Professor of Infectious Diseases
It is increasingly apparent that Highly Active Antiretroviral Therapy (HAART) may not be the long-term solution to the management of HIV infection. Despite major improvements in morbidity and mortality in HIV+ve individuals, lifespan on HAART is less than for the HIV uninfected, there is unexplained morbidity on HAART (cardiovascular, renal, hepatic complications plus osteoporosis, dementia, ‘frailty’ and ageing), not all of which can explained by drug toxicities. In addition, the practicalities of global drug provision are currently untenable – achieving the US target of 80% HAART coverage in developing regions would account for half of the US foreign aid budget by 2016. Achieving a ‘sterilising cure’ (infectious disease model) or ‘drug-free remission’ (tumour model) must therefore become a priority for global HIV management.
There are fundamental issues impacting eradication, related to a persistent proviral HIV reservoir. Stopping HAART results in rebound of viraemia to levels similar to those recorded pre-therapy, HIV DNA can be detected in PBMCs and lymphoid tissue at all stages of therapy, the cellular and anatomical HIV reservoirs are not defined, there is no ‘undetectable viral load’ on HAART (median value is 3.1 copies/ml) and we do not fully understand the processes by which latency is induced, or how transcription is activated.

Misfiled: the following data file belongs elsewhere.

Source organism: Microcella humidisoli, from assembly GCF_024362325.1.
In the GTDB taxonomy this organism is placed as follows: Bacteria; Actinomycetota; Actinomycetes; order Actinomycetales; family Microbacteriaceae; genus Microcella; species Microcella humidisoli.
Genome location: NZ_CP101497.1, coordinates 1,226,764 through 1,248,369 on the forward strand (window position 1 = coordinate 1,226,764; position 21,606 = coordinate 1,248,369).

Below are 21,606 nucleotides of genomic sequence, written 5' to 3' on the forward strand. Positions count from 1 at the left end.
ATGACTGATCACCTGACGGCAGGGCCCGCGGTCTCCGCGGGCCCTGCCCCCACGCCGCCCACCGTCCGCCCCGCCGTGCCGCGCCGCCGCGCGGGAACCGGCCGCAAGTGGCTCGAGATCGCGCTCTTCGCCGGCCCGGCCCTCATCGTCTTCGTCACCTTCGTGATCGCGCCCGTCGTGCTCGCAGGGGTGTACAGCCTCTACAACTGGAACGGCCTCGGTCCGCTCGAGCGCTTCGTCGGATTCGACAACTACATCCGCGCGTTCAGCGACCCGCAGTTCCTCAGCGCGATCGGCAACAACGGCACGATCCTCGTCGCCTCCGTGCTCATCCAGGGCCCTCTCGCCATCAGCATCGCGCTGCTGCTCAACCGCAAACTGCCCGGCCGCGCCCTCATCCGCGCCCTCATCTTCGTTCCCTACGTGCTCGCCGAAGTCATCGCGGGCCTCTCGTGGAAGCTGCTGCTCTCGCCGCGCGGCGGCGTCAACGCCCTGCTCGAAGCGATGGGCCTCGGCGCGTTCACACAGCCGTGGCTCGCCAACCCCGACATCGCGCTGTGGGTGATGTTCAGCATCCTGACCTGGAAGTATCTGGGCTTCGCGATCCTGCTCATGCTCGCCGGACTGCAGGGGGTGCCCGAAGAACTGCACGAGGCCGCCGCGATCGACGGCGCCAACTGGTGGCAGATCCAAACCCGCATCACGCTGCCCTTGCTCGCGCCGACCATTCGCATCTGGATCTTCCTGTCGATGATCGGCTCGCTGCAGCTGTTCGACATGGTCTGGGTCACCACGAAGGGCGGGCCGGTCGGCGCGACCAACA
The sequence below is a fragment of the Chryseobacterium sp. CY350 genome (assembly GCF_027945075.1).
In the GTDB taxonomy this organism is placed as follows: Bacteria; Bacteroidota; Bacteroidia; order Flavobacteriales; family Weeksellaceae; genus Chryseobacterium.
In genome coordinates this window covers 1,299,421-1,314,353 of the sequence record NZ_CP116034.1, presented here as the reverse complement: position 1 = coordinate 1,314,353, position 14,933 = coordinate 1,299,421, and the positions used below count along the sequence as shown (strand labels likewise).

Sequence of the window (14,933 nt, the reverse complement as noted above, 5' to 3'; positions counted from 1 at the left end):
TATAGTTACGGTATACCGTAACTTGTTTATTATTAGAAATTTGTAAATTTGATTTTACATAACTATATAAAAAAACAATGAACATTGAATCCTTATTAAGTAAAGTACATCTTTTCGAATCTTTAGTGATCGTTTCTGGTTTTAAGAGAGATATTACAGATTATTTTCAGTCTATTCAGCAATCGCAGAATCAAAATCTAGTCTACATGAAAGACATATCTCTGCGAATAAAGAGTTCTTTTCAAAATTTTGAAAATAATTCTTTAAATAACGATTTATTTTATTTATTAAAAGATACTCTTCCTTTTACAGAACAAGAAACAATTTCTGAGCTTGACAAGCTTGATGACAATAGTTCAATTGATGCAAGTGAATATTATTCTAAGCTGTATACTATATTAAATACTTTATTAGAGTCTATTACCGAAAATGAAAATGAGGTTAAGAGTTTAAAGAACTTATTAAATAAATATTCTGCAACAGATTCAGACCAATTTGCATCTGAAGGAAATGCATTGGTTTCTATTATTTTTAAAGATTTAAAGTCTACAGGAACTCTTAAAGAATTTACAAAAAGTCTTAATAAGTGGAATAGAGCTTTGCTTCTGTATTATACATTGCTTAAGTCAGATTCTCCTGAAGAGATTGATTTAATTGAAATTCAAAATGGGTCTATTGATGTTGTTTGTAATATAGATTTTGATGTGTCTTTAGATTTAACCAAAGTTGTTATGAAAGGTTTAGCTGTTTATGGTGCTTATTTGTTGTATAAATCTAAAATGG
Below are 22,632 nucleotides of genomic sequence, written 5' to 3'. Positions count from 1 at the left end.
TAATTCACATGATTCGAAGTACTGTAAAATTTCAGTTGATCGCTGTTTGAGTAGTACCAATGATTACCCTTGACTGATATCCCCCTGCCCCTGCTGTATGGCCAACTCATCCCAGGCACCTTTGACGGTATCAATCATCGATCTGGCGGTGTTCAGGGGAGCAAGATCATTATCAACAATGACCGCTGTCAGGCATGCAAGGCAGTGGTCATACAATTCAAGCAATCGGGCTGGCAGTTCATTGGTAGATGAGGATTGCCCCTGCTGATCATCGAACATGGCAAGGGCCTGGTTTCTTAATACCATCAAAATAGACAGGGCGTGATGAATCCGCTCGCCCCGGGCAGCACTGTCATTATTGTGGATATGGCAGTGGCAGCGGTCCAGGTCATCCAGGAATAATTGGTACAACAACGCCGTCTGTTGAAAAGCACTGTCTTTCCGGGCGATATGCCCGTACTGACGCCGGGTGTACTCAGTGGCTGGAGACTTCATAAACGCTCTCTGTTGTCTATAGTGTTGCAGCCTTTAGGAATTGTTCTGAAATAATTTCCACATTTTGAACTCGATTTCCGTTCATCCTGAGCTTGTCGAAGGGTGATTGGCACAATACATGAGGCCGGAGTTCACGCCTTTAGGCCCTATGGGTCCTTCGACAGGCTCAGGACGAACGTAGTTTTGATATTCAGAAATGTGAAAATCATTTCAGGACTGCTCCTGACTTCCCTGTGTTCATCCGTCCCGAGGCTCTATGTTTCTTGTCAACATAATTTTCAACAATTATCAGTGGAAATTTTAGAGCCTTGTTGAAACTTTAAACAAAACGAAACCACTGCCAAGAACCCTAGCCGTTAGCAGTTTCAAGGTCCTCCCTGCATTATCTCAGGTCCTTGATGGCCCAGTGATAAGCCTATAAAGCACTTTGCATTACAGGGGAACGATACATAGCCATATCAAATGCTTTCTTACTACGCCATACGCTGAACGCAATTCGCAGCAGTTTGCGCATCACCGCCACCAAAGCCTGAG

The CHERUB co-operative (Collaborative HIV Eradication of Reservoirs: UK BRC) is a NIHR-funded platform funded to explore strategies for achieving HIV eradication in the UK. CHERUB comprises internationally recognised researchers from Oxford, Cambridge, Imperial College, UCL and King’s College, and the associated NHS Trusts. Through CHERUB, we are recruiting new patient cohorts to allow studies varying from basic laboratory research, to ex vivo analyses, to large-scale clinical trials of novel interventions.
The role of Oxford University within CHERUB is to lead the scientific strategy (John Frater is co-PI and Scientific Lead). Specifically, our work will focus on quantification of viral reservoirs, sequence analysis by standard and next generation models, immunology (predominantly looking at the role of CTL in remission strategies) and more fundamental research into new approaches to eradication such as nanotechnology. Working in collaboration with NHS Trusts and also with the pharmaceutical industry, we aim to push forward the boundaries in this new and exciting field.
T cell assays differentiate clinical and subclinical SARS-CoV-2 infections from cross-reactive antiviral responses.
Ogbe A. et al, (2021), Nature communications, 12
A haemagglutination test for rapid detection of antibodies to SARS-CoV-2.
Townsend A. et al, (2021), Nat Commun, 12
HIV cure research in the time of COVID-19 - antiretroviral therapy treatment interruption trials: a discussion paper.
Fidler S. et al, (2020), Journal of virus eradication
Broad and strong memory CD4+ and CD8+ T cells induced by SARS-CoV-2 in UK convalescent individuals following COVID-19
Peng Y. et al, (2020), Nature Immunology, 21, 1336 - 1345
Managing outbreaks of highly contagious diseases in prisons: a systematic review
Beaudry G. et al, (2020), BMJ Global Health, 5, e003201 - e003201